Hardware Trojans (HTs) are an emerging threat to the integrity of Integrated Circuits (ICs) and their applications. Malicious hardware modification during the manufacture of commercial and consumer devices. It is a serious security problem. Such tampering alters the functional behavior of an integrated circuit (IC), which can have disastrous effects on the safety of critical applications.
Apart from commercial and consumer devices, Hardware Trojans have evolved as a danger to the military weaponry and other sophisticated weapons also in the form of ICs/SoCs used in the complex weapons, and those HTs are most commonly known as Kill Switch. Because the majority of countries rely on foreign armament companies, this threat is growing increasingly prevalent.
Attackers or the controller of the kill switch try to control the operation of ICs by activating HTs, which can have severe consequences such as denial of service, sensitive information leakage, or deactivation of the whole device, etc. The threats of HTs are enormous, but the interest is focused on the use of HTs as a Kill Switch in the military’s complex and sophisticated weaponry, and various ways to avoid HTs have been presented by many engineers during the last years but are those effective we will know.
In this article, we have explained Hardware Trojans and ways to prevent them. We have also highlighted the key problems and major threats connected with this security risk and the research that will be required to solve them in the future.
What are Hardware Trojans?
Hardware Trojan (HTs) are malicious alterations of an integrated circuit’s circuitry. In other terms, a Hardware Trojan is any malicious addition or change to a circuit or system.
Major threats of Hardware Trojans
- Change or control the functioning of an Integrated Circuit (IC) or a System on Chip (SoC), such as the logic value of a security-critical flipflop with significant consequences.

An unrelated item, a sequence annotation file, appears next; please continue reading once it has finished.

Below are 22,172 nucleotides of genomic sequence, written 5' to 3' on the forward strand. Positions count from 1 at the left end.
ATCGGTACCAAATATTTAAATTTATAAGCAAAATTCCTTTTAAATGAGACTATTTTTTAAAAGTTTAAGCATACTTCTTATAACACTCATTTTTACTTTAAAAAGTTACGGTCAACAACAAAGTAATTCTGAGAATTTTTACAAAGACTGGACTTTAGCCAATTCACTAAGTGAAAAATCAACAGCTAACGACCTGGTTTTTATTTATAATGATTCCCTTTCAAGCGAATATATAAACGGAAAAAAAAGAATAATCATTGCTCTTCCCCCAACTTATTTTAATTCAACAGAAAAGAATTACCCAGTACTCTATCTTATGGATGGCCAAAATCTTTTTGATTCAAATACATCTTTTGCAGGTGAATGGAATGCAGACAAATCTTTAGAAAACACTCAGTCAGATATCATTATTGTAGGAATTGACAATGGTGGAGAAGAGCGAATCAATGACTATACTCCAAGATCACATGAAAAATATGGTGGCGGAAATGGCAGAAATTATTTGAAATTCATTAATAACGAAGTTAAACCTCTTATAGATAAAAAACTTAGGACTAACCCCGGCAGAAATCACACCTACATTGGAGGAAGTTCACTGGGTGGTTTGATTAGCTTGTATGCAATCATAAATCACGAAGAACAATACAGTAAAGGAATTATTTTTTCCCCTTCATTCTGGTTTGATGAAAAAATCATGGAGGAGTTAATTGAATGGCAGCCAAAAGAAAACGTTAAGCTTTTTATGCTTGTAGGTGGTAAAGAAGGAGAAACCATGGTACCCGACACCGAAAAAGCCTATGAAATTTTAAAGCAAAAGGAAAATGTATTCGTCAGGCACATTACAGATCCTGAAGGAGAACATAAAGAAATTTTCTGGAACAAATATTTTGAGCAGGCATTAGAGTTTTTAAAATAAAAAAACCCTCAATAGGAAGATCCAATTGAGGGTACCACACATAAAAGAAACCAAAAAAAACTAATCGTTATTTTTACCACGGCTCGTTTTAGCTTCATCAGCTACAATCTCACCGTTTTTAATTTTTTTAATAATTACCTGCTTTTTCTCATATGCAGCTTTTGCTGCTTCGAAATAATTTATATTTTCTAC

- A Hardware Trojan can help leak sensitive information by propagating internal signals to the output pins, for example. To attackers, these signals can reveal sensitive information.
- Reduce circuit reliability, for example, by adding circuitry capable of producing local temperature hotspots in the IC and, as a result, eventually causing the chip to fail.
- If an HT can work as a Kill Switch, when activated the functionality can be changed, the whole system can be destroyed or disabled.
- Hardware Trojans are persistent, which means that once a system is infected, the danger persists every time the machine is powered on.
- They have the capacity to erode trust in all modern technological systems thus can be introduced as hidden “Front-doors” or “Back doors” that are unwittingly inserted while designing a computer chip, by using a pre-made application-specific integrated circuit (ASIC) semiconductor intellectual property core (IP Core) purchased from an untrustworthy source or inserted internally.
HTs as a Kill Switch in the Military’s Complex and Sophisticated Weapons
Kill Switch in the military weapons means if you have the codes or access you can control any complex weapon remotely that has a kill switch implanted or the trojan chip may automatically be activated in certain conditions or it may automatically activate by itself. For example, you can shut off a fighter jet’s missile-launching electronics or shut off the entire jet electronics.